The imaginary audience is the belief that what is of interest to oneself is of interest to others as well, and adolescents are often shocked to discover that their passion for a particular cause is not shared by other people; in fact, most people may be totally indifferent to an issue that an adolescent may be ready to die for. The issues that are of greatest concern to most people, of course, are those directly related to themselves: concerns about one's body, one's clothing, one's personality. Adults are likely to realize, however, that their interest in themselves is probably not shared by others; adolescents often feel, on the other hand, that other people are as interested in them as they are in themselves.
Adolescent egocentrism appears also in the form of the personal fable, the belief that one is unique and that no one else could possibly share or understand one's thoughts and feelings. The often tragic element in the personal fable is that a teenager may take frightening risks, secure in the belief that nothing bad could happen to him or her. Bad things happen only to other people.
The types of play engaged in by adolescents in our society reflect the transition to formal operational thinking, with its emphasis on abstraction, explorations of the realm of possibility, and the early confusion in reconciling one's own thoughts and those of other people. Play also enhances adolescents' thinking processes by offering an opportunity for them to indulge their need for abstract conceptualization.
The Redefinition of Friendship: A Need for Communication
Ask a nine-year-old child to tell you the name of her best friend and why the two of them are friends. She is likely to describe her friend in a somewhat concrete way. She will tell you, for example, what her friend looks like, how she dresses, where she lives, and other information about her friend's external characteristics. Ask a teenager the same question, and you are likely to hear a description filled with references to the other person's personality characteristics, such as attitudes, values, worries, interests, and beliefs (Berndt, 1982; Diaz & Berndt, 1982).
Developmental changes occur not only in the types of knowledge people have about their friends, but also in basic definitions of friendship, in the expectations one has of one's friends, and in the perceived obligations of friendship, with the general trend being a shift from external, action-oriented conceptions to those that are internal and communication oriented (Bigelow, 1977; Ryan & Smollar, 1978; Smollar & Youniss, 1982). As an illustration of this pattern, Volpe (1976) reported that a 10-year-old boy, asked how one develops a friendship, answered, "Friends are easy to make. All you have to do is go up to a guy, and ask him if he wants to play ball; then he's a friend. If he don't want to play ball, then he's not a friend, unless you decide to play something else" (in Smollar & Youniss, 1982, p. 283). In contrast, 12- and 13-year-olds usually referred to the importance of personal qualities rather than shared activities, and they stressed the importance of really getting to know somebody intimately, with particular emphasis on their interests, likes, and dislikes.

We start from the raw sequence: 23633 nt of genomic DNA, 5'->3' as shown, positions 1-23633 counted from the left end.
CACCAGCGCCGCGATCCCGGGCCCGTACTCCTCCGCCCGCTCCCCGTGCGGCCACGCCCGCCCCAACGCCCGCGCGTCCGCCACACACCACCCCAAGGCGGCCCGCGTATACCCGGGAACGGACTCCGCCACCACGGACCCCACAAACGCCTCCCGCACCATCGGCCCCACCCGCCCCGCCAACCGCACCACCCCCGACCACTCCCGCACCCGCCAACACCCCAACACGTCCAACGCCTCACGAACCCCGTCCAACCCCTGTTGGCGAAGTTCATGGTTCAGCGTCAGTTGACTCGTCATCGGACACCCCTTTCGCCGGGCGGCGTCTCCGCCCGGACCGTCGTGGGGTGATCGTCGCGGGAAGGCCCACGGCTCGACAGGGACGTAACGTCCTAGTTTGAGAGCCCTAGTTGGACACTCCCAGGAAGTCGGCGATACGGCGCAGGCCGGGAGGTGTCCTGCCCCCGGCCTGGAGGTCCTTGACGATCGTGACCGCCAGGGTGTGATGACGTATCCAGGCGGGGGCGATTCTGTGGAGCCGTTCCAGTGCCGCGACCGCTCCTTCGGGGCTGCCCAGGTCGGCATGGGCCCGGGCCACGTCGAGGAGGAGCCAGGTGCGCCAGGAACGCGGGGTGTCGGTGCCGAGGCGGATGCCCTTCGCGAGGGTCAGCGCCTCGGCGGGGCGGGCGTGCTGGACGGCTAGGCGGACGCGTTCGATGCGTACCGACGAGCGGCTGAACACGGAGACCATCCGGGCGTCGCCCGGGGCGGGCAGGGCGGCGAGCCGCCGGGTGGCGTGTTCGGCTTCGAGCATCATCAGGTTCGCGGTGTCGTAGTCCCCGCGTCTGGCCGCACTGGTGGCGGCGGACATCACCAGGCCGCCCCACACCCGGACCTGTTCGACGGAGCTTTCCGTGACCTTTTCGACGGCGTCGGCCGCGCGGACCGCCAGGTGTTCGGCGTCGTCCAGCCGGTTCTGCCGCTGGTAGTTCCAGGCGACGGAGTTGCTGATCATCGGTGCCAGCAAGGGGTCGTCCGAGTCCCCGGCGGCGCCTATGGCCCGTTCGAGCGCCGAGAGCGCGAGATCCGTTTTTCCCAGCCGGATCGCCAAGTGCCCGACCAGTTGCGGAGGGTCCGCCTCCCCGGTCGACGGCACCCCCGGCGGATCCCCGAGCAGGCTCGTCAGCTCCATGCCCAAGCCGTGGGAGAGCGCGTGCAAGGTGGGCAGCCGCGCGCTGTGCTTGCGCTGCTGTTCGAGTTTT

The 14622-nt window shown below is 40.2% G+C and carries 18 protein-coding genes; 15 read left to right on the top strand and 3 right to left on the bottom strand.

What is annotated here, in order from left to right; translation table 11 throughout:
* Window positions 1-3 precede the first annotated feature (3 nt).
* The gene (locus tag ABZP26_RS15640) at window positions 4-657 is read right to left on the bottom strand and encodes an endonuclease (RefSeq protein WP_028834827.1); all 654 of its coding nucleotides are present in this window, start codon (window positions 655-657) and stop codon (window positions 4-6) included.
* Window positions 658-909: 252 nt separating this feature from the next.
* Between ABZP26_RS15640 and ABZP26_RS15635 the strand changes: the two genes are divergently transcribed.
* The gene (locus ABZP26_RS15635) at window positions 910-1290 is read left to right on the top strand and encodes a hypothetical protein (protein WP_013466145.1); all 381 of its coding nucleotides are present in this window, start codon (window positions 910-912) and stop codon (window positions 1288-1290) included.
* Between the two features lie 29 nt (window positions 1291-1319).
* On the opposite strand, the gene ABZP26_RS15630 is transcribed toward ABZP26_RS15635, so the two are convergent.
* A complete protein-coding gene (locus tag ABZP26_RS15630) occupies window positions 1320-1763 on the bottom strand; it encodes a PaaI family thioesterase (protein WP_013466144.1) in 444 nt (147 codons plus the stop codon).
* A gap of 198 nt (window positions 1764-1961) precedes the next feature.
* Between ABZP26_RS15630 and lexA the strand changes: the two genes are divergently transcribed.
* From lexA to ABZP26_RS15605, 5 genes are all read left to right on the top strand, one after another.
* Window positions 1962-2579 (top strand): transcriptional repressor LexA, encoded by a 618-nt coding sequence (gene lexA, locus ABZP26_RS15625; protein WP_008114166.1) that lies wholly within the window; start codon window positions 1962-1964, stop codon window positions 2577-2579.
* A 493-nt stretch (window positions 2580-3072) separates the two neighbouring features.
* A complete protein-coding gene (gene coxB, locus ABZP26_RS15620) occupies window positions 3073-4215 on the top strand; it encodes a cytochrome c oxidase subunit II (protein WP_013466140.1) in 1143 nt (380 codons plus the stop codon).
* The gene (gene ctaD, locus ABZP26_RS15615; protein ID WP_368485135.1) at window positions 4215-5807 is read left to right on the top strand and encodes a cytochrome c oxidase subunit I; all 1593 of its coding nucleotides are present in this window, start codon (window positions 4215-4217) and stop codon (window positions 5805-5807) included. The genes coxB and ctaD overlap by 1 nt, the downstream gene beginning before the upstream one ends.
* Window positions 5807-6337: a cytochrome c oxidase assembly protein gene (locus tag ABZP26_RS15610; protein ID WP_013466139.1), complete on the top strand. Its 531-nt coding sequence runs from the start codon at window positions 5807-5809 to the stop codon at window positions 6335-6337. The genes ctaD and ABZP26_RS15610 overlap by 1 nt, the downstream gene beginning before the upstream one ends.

Adolescents, then, see a relationship as an opportunity to satisfy their need to communicate, and they seek levels of intimacy with their peers that children do not require. Mere playmates—people whose preferred recreational activities are the same as one's own—are no longer sufficient, and shared personality characteristics replace shared activities as the basis for friendship. It should not be surprising, therefore, that a major function of play during adolescence is to satisfy this need for intimacy. We shall see that although much of adolescent play is less structured than that of children and often consists of simply "hanging out," such play is no less important developmentally than the games of childhood.